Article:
There’s still a lot we don’t know about the science behind these clones — or even what the true difference is between them and someone who’s been reanimated, like Gwen — but for the moment, the clones just don’t seem sustainable. I mean, they have to take a pill once a day or they’ll quite literally start dissolving away to nothing! I suppose the question is, is this a natural side effect of Jackal’s process, or something he built into the process in order to keep his clones under his thumb? I highly doubt New U technology will stick around just because of how thoroughly it would break the Marvel Universe, but there might be a way to salvage any clones who survive this storyline if the sustainability issues are worked out, especially since we don’t know why they’re setting off Peter’s Spider-Sense in the first place. Is it because they’re inherently abominations, or because they’re intrinsically tied to the Jackal?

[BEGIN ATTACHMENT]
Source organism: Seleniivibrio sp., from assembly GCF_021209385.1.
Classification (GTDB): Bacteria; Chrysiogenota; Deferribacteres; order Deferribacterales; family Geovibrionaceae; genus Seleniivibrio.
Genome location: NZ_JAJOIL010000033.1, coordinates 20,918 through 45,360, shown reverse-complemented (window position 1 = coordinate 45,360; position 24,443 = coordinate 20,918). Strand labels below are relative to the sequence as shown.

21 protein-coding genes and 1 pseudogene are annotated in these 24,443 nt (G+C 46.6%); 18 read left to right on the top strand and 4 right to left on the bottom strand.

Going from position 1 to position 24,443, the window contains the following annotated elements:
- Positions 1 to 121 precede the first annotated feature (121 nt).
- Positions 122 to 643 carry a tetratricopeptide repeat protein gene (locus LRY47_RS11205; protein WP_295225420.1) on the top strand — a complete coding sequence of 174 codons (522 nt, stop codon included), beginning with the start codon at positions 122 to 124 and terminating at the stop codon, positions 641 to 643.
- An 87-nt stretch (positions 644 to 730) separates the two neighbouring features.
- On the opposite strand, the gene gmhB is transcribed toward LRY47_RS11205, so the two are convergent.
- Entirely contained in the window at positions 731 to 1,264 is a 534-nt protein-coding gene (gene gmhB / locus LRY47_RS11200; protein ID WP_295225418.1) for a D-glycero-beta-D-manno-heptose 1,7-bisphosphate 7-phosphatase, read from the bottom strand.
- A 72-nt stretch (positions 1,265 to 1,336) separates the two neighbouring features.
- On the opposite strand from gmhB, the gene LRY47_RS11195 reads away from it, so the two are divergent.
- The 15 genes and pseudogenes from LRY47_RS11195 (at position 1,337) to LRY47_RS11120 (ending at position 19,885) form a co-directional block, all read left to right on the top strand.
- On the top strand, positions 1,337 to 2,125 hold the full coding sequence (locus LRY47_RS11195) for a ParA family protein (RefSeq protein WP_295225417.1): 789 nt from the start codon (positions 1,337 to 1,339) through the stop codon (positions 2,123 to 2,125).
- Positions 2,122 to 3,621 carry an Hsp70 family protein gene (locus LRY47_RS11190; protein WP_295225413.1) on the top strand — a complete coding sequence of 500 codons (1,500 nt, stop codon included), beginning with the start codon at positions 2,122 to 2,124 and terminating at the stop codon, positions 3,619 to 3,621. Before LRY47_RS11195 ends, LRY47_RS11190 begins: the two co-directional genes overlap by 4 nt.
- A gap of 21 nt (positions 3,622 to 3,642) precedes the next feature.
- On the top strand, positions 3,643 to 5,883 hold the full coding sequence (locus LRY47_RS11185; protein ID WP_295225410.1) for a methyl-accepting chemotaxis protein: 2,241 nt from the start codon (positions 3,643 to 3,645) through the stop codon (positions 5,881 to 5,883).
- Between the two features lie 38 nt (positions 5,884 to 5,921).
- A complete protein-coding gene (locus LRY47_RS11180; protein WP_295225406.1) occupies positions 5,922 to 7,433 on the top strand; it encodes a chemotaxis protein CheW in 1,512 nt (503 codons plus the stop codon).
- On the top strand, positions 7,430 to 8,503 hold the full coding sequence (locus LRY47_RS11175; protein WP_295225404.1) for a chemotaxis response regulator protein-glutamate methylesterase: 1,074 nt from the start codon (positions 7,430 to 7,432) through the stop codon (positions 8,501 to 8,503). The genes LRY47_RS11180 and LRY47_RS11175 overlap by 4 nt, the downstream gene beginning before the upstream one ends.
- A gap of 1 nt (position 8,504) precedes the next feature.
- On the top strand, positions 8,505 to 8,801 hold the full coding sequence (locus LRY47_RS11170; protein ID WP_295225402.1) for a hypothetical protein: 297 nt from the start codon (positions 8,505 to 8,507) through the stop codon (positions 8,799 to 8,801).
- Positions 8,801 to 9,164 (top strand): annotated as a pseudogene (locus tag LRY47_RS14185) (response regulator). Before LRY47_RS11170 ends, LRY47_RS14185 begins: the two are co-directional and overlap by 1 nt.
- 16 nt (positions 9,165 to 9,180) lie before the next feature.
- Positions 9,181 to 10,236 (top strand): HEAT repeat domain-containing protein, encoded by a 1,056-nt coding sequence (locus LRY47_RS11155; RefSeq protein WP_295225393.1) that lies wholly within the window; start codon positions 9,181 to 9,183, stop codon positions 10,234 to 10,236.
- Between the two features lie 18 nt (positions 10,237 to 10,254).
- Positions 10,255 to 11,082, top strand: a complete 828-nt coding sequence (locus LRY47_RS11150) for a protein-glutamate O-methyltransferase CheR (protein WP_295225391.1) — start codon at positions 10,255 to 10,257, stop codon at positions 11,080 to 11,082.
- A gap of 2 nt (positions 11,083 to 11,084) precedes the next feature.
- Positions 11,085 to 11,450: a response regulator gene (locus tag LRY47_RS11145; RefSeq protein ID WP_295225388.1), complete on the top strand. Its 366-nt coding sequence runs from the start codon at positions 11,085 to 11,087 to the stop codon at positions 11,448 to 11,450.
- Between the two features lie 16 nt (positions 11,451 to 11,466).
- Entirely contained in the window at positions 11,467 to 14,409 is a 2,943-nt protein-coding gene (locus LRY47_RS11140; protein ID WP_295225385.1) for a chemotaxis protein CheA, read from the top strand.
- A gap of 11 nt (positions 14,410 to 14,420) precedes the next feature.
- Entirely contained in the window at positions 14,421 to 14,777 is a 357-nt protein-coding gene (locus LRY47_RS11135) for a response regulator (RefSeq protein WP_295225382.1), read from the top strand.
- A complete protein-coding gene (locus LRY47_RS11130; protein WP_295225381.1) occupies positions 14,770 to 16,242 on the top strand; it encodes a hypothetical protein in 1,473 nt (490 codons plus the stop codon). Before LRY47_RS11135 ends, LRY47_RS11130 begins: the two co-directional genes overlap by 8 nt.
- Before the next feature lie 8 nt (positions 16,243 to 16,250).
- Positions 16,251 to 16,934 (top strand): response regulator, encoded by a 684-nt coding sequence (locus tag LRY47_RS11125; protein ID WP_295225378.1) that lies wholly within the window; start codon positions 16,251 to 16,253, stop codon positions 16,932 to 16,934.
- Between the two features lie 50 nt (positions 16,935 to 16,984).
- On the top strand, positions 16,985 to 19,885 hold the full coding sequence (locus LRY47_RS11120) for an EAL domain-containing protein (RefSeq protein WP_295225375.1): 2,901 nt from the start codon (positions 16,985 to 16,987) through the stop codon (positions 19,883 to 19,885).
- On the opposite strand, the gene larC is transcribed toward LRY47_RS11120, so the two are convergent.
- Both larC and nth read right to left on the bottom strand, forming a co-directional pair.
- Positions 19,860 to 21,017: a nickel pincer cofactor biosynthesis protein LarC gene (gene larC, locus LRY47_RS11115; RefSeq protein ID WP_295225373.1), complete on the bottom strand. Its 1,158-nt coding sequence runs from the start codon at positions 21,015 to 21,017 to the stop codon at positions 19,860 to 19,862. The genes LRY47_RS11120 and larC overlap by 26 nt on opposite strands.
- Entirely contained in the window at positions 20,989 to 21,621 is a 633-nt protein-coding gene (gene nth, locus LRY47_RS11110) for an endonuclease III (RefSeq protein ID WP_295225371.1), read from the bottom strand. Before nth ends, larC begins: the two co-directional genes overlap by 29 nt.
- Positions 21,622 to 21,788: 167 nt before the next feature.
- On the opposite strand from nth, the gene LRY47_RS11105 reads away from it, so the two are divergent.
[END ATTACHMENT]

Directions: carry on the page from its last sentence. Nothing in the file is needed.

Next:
In that respect, the final outcome of these clones may have less to do with the science behind their bodies and more to do with their “souls,” for lack of a better word. Interestingly enough, there’s been zero references to the metaphysical throughout this story; instead, Slott focuses quite a bit on the importance of memories. Really, that’s an idea Slott’s been emphasizing since The Superior Spider-Man, where Peter was able to reform his psyche from just a few key memories, but they come up quite a bit in Clone Conspiracy 1 as well. For example, Jackal’s claim that Gwen being a reanimation makes her more “real” than being a clone stems from the idea that she has more memories of her life than the clones do.